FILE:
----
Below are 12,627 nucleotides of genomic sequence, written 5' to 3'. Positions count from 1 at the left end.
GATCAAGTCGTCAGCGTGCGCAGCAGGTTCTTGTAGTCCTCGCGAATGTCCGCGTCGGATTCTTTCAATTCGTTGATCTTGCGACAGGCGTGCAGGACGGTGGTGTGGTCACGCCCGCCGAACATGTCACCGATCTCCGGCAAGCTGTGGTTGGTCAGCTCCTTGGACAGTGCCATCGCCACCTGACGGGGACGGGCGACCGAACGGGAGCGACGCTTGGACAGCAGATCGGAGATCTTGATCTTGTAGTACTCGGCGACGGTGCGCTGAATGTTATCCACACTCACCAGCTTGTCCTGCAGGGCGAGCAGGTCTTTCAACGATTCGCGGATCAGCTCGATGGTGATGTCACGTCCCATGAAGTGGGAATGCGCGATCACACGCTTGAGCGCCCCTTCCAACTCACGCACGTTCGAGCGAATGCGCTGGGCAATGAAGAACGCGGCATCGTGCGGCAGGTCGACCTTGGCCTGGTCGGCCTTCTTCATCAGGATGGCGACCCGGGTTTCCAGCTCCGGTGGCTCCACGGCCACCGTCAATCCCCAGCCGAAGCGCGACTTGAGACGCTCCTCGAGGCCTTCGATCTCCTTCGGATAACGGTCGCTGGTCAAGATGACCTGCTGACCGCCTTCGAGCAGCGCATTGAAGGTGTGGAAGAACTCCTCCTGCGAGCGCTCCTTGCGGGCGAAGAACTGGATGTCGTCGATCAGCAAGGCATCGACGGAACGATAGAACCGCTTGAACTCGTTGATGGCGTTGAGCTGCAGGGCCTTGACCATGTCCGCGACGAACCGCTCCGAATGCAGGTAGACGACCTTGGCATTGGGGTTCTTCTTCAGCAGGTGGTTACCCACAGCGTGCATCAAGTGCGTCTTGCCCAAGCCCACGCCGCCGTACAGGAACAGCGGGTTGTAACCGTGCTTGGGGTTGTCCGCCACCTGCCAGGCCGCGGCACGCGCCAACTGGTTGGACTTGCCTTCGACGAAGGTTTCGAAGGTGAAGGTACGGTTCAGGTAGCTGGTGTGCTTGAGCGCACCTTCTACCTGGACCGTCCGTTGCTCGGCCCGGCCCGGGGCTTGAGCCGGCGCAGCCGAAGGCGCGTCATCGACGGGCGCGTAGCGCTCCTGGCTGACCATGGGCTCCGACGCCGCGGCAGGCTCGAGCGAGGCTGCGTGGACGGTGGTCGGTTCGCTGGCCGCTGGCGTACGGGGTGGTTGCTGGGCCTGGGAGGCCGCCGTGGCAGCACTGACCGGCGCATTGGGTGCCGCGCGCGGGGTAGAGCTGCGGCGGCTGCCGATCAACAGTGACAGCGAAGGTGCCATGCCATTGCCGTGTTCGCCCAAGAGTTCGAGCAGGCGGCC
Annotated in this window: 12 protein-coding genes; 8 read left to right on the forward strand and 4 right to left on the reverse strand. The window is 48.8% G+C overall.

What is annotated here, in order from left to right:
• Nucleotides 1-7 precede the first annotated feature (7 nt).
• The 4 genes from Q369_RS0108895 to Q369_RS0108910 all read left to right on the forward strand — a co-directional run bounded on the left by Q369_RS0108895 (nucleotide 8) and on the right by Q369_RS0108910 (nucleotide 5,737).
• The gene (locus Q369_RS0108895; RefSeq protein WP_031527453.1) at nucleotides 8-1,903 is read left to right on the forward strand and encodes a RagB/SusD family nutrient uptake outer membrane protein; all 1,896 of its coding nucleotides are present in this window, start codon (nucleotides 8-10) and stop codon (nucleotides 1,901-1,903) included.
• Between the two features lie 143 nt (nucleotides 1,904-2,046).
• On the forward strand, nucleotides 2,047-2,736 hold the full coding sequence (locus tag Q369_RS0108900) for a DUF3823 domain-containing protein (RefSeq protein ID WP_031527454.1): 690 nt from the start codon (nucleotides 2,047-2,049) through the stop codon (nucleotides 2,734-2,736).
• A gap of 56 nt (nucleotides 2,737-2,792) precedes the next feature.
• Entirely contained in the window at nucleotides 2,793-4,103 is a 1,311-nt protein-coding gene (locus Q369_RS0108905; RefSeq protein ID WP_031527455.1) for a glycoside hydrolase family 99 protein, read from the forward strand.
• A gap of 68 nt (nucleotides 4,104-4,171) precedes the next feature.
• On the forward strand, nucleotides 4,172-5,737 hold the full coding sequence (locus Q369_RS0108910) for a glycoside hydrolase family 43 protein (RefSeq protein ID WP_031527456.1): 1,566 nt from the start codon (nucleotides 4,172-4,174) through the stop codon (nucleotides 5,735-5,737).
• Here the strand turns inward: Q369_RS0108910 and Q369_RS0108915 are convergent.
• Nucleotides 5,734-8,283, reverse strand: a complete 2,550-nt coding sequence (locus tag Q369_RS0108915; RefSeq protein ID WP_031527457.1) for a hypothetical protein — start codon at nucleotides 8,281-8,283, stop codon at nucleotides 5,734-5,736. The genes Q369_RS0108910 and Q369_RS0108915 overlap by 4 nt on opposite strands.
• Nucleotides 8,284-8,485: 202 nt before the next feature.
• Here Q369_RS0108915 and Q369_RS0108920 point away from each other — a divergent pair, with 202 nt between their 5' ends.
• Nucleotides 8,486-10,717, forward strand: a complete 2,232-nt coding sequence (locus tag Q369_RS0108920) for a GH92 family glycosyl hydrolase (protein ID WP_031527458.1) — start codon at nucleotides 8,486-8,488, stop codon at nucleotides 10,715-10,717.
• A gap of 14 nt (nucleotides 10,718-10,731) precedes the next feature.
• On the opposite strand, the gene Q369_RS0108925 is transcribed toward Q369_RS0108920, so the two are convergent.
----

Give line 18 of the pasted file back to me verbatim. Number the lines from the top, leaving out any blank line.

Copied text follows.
• Nucleotides 8,486-10,717, forward strand: a complete 2,232-nt coding sequence (locus tag Q369_RS0108920) for a GH92 family glycosyl hydrolase (protein ID WP_031527458.1) — start codon at nucleotides 8,486-8,488, stop codon at nucleotides 10,715-10,717.